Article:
My heart aches when I hear of stories like yours, Janet. PTSD has been the war that never ends for our veterans. It is time that help be offered and the stigma torn away. I am so sorry for the pain you endured. ((HUGS))
Debra L. Butterfield says
Elaine, thank you for addressing this issue with such care and concern. My dad didn’t speak much about his war experiences until he was in his 70’s. I witnessed my ex-husband’s struggles firsthand, though he was never diagnosed with PTSD that I know of. I have a lot of Marine friends who talk war stories, but rarely are those stories about the horrific aspects of war that they experienced. Mental health issues have carried a stigma for far too long, and I hope that stories like yours can help people see the reality and gain compassion for those who suffer.
Absolutely, Debra, and I’m so sorry for the pain that you endured as well. PTSD affects entire families and has many victims in the wake of the emotional turmoil. Thank you for sharing your personal story and I pray for veterans and their families to reach out for the help that they need—they should not have to suffer in silence. Blessings!
Heidi Morrell says
Both of my grandfathers served in WWII. Both now reside in Heaven, and so I can no longer ask them any ?’s about their years of service for our country.
However, I do remember that in the case of my paternal grandfather, all he ever shared with anyone, including family, was that he was an engineer, and helped build the atomic bombs. He was never allowed to share exactly what part he played to accomplish that significant weapon that ultimately helped to end the war.
As for my maternal grandfather, he worked on the radar on Pearl Harbor. He only spoke of a few of his experiences one time, and that was to my husband, shortly after we were married. My grandma, mom, and a few other relatives were in the same room when he shared. We later wished that we could have recorded what he told my husband, but the “talk” was brief, and I believe he opened up to my husband because he’s always been a “history buff”. My husband, Dean, has an uncanny ability to retain what he’s learned–either by reading, or watching a documentary. Dean was genuinely interested and already knowledgeable in our American wars; that could be another reason why my grandfather shared what he did. One thing that I remember is that he shared that he almost stepped on a bomb, but the Lord protected him. I don’t remember anymore. When I get a chance, I’ll ask Dean what else he remembers. Future generations would benefit from knowing what their great grandfathers experienced in the war.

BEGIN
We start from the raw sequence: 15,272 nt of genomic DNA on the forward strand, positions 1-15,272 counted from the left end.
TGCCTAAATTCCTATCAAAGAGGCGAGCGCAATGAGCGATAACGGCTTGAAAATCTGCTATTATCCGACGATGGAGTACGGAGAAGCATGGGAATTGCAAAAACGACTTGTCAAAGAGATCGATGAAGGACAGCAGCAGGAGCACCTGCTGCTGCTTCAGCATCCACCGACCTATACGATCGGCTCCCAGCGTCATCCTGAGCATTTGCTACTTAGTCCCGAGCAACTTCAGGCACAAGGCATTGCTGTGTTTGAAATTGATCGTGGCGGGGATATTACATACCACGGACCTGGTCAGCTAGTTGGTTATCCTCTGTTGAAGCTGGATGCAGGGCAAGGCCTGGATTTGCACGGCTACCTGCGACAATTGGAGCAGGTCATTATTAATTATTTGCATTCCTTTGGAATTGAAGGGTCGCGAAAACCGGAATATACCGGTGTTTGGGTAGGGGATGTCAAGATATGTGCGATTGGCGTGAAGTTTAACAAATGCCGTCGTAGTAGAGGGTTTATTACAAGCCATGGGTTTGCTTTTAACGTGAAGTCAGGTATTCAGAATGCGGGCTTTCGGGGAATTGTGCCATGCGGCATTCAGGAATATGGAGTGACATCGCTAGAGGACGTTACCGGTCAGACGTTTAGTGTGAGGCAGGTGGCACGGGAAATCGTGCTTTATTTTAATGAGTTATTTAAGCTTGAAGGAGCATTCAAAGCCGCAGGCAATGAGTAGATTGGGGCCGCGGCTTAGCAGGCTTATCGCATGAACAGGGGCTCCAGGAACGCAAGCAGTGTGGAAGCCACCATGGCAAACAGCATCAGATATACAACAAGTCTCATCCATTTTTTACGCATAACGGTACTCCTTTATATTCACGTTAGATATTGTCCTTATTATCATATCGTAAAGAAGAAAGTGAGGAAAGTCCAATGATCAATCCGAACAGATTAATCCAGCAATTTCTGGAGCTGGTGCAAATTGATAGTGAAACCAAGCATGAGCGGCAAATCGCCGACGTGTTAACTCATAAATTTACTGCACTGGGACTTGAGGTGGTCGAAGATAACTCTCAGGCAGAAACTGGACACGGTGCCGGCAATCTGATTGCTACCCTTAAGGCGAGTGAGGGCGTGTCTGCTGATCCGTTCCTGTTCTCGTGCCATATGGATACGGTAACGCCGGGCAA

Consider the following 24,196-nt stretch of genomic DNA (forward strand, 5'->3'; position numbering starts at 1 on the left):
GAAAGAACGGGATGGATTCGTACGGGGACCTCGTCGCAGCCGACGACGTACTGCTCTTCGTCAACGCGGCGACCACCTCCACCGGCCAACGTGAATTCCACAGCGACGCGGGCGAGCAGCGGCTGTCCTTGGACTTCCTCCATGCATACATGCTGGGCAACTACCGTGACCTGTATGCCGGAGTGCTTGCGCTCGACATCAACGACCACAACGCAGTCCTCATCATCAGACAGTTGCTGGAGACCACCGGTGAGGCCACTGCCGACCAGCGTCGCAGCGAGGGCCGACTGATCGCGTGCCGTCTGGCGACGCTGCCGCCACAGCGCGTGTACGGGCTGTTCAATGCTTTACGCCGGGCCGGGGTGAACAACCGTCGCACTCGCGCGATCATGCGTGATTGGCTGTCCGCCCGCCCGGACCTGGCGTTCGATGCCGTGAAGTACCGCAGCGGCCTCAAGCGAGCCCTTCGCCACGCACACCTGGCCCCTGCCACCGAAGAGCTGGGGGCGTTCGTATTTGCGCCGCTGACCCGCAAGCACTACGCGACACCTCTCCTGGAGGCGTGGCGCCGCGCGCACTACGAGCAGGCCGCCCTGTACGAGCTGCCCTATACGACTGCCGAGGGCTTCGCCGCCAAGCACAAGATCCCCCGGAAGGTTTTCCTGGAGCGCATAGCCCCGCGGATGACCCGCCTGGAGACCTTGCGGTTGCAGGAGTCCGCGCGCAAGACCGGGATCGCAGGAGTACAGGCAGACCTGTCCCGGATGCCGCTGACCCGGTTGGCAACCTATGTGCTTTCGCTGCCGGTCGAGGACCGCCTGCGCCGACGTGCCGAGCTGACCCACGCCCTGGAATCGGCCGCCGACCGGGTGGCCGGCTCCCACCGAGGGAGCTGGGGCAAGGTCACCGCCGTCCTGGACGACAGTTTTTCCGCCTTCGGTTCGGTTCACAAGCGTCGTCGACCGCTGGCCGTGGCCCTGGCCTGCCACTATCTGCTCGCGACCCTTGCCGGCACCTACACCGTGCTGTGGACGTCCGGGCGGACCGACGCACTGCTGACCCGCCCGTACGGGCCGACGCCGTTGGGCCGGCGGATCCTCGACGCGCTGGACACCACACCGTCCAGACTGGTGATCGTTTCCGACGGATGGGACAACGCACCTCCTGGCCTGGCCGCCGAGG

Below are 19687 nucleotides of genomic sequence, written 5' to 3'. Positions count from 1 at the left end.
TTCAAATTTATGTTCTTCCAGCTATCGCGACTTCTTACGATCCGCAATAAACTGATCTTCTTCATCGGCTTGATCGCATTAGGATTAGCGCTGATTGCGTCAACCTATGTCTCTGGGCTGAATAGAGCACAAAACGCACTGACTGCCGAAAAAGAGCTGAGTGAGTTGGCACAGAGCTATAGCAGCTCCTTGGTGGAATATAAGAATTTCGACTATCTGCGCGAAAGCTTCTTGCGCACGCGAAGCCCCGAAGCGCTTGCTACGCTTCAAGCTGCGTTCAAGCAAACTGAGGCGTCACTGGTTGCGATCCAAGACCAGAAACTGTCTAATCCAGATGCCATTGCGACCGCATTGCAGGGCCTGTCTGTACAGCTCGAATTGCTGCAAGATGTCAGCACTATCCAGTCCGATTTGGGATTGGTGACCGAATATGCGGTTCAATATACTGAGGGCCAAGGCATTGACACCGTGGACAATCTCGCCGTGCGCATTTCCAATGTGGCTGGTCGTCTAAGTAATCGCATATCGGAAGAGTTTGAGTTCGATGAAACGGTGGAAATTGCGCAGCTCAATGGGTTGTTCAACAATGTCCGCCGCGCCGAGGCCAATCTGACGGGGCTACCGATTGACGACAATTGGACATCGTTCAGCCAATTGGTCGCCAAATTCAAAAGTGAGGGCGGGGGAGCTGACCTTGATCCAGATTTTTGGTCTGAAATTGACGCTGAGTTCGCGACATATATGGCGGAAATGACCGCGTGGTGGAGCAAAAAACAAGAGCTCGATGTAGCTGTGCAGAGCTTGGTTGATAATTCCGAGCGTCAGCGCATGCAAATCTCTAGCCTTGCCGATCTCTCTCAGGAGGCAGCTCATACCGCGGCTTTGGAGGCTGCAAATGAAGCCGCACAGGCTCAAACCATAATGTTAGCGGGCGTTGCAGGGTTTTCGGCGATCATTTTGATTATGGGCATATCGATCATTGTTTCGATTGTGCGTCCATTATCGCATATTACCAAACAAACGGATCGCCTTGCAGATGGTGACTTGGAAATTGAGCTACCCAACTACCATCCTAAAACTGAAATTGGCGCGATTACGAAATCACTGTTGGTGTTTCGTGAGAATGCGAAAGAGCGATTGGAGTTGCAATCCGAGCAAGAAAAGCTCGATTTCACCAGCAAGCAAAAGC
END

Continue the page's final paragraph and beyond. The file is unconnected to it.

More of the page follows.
PTSD was not defined during my grandfather’s lifetime. If it was, they may or may not have been willing to share more. I cannot speak from my own experience, but the fact that my grandfathers were so reluctant to share, leads me to believe that they carried many traumatic memories to their graves. These quiet men most likely became the introverts I always knew them to be because they were not willing to “relive the past” with anyone.
However, I do personally believe that future generations NEED to be taught what war really is like–and WHY they are fought in the first place! Who better to teach them than those who have “been there”. Yet, the “nightmares” prevent them from even sharing the “patriotic” parts of war. I have no idea what can be done to help these dear, brave soldiers, but someone must. If not, I believe future generations may refrain from wanting to fight for ours and their freedoms because they lack the needed knowledge and history that has been formed before they were born, and they don’t understand the importance of why and when wars must be fought.
Thanks, Elaine, for the opportunity to share. Heidi, from Des Moines
Thank YOU for sharing, Heidi.Your grandfathers were heroes. 🙂